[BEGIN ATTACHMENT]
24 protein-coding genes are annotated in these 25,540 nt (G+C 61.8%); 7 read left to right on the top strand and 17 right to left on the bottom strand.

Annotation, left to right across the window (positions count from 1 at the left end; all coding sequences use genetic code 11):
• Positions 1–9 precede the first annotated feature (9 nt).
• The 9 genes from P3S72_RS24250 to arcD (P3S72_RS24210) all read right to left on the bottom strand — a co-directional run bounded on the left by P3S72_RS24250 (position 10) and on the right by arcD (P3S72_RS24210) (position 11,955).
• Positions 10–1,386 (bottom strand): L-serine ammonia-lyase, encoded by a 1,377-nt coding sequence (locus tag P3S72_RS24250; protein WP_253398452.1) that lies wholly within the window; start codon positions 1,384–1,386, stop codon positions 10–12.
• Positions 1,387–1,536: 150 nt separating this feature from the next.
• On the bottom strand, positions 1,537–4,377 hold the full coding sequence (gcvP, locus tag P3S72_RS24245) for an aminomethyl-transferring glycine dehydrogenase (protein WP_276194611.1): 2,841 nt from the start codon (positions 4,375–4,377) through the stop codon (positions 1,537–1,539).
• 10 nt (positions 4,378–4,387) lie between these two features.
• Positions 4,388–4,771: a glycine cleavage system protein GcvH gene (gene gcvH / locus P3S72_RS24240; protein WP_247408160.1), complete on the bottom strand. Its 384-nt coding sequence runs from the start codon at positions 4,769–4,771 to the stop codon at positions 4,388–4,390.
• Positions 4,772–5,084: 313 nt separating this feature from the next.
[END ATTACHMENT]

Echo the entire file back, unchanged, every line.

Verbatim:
24 protein-coding genes are annotated in these 25,540 nt (G+C 61.8%); 7 read left to right on the top strand and 17 right to left on the bottom strand.

Annotation, left to right across the window (positions count from 1 at the left end; all coding sequences use genetic code 11):
• Positions 1–9 precede the first annotated feature (9 nt).
• The 9 genes from P3S72_RS24250 to arcD (P3S72_RS24210) all read right to left on the bottom strand — a co-directional run bounded on the left by P3S72_RS24250 (position 10) and on the right by arcD (P3S72_RS24210) (position 11,955).
• Positions 10–1,386 (bottom strand): L-serine ammonia-lyase, encoded by a 1,377-nt coding sequence (locus tag P3S72_RS24250; protein WP_253398452.1) that lies wholly within the window; start codon positions 1,384–1,386, stop codon positions 10–12.
• Positions 1,387–1,536: 150 nt separating this feature from the next.
• On the bottom strand, positions 1,537–4,377 hold the full coding sequence (gcvP, locus tag P3S72_RS24245) for an aminomethyl-transferring glycine dehydrogenase (protein WP_276194611.1): 2,841 nt from the start codon (positions 4,375–4,377) through the stop codon (positions 1,537–1,539).
• 10 nt (positions 4,378–4,387) lie between these two features.
• Positions 4,388–4,771: a glycine cleavage system protein GcvH gene (gene gcvH / locus P3S72_RS24240; protein WP_247408160.1), complete on the bottom strand. Its 384-nt coding sequence runs from the start codon at positions 4,769–4,771 to the stop codon at positions 4,388–4,390.
• Positions 4,772–5,084: 313 nt separating this feature from the next.